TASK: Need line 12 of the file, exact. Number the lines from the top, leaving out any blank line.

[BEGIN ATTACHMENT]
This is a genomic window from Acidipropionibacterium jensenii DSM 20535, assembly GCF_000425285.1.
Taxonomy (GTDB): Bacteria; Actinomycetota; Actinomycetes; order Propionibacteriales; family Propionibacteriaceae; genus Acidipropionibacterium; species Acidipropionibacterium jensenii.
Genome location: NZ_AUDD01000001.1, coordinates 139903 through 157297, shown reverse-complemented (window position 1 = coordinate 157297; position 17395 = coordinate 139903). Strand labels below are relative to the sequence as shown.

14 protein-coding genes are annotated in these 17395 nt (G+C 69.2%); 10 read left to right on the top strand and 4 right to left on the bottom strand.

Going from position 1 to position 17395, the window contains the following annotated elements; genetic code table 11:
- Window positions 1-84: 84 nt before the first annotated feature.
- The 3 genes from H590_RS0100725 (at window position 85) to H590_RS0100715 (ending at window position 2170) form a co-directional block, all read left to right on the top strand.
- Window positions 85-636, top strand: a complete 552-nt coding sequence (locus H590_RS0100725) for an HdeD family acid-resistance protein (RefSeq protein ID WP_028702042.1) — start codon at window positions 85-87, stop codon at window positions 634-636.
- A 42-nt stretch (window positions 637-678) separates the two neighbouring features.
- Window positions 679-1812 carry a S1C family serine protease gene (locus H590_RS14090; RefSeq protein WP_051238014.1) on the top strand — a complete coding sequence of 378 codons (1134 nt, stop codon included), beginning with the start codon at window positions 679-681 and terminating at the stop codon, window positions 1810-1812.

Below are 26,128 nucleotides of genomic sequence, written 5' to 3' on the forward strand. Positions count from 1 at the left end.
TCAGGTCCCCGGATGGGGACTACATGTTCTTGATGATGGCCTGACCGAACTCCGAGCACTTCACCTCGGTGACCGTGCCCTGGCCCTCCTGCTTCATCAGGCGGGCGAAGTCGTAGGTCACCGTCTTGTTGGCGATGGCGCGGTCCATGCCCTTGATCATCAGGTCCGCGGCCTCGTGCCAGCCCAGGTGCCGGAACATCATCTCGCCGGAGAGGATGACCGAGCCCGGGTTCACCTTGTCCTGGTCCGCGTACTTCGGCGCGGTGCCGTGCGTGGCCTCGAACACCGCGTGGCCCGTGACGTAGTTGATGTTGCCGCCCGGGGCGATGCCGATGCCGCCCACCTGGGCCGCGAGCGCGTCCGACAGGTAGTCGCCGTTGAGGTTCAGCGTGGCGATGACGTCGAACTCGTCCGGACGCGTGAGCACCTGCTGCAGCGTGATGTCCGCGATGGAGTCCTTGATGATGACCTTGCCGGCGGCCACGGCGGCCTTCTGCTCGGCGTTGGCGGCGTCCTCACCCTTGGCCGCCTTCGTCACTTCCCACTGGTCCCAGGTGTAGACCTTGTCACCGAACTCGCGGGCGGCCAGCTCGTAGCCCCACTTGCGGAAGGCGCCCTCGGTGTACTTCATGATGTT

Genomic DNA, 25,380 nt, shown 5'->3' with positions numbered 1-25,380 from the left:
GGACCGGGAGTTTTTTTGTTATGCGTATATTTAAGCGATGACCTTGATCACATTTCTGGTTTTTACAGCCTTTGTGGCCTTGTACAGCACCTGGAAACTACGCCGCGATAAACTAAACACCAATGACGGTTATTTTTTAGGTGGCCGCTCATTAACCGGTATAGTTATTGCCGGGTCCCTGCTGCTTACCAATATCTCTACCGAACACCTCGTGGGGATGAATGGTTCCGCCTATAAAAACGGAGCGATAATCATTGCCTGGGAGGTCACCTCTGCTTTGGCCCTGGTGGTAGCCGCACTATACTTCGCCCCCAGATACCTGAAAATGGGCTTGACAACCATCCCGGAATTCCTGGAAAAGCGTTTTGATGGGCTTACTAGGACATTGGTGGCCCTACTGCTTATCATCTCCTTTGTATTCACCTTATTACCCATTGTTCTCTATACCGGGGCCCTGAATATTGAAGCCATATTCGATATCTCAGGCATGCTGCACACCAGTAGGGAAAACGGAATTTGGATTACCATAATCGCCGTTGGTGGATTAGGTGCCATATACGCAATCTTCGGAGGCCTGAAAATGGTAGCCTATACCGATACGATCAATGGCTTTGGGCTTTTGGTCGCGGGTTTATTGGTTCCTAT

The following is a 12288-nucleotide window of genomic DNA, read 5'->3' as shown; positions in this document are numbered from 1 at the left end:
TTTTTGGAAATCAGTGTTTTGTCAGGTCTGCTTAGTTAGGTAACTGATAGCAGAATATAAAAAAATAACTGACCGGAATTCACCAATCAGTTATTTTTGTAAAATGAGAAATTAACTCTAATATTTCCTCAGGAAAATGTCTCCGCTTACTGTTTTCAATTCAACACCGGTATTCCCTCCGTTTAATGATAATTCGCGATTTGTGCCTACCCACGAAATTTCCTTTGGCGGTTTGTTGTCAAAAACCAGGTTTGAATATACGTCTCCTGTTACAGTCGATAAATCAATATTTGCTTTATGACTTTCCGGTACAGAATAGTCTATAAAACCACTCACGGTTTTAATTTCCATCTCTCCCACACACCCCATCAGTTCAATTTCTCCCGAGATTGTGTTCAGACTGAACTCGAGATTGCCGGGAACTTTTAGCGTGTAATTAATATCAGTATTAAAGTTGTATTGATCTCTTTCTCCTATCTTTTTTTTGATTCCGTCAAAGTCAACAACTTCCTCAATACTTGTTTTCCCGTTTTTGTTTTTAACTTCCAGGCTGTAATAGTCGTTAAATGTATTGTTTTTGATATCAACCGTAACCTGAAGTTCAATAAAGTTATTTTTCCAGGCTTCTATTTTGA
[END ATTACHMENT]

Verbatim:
TCAGGTCCCCGGATGGGGACTACATGTTCTTGATGATGGCCTGACCGAACTCCGAGCACTTCACCTCGGTGACCGTGCCCTGGCCCTCCTGCTTCATCAGGCGGGCGAAGTCGTAGGTCACCGTCTTGTTGGCGATGGCGCGGTCCATGCCCTTGATCATCAGGTCCGCGGCCTCGTGCCAGCCCAGGTGCCGGAACATCATCTCGCCGGAGAGGATGACCGAGCCCGGGTTCACCTTGTCCTGGTCCGCGTACTTCGGCGCGGTGCCGTGCGTGGCCTCGAACACCGCGTGGCCCGTGACGTAGTTGATGTTGCCGCCCGGGGCGATGCCGATGCCGCCCACCTGGGCCGCGAGCGCGTCCGACAGGTAGTCGCCGTTGAGGTTCAGCGTGGCGATGACGTCGAACTCGTCCGGACGCGTGAGCACCTGCTGCAGCGTGATGTCCGCGATGGAGTCCTTGATGATGACCTTGCCGGCGGCCACGGCGGCCTTCTGCTCGGCGTTGGCGGCGTCCTCACCCTTGGCCGCCTTCGTCACTTCCCACTGGTCCCAGGTGTAGACCTTGTCACCGAACTCGCGGGCGGCCAGCTCGTAGCCCCACTTGCGGAAGGCGCCCTCGGTGTACTTCATGATGTT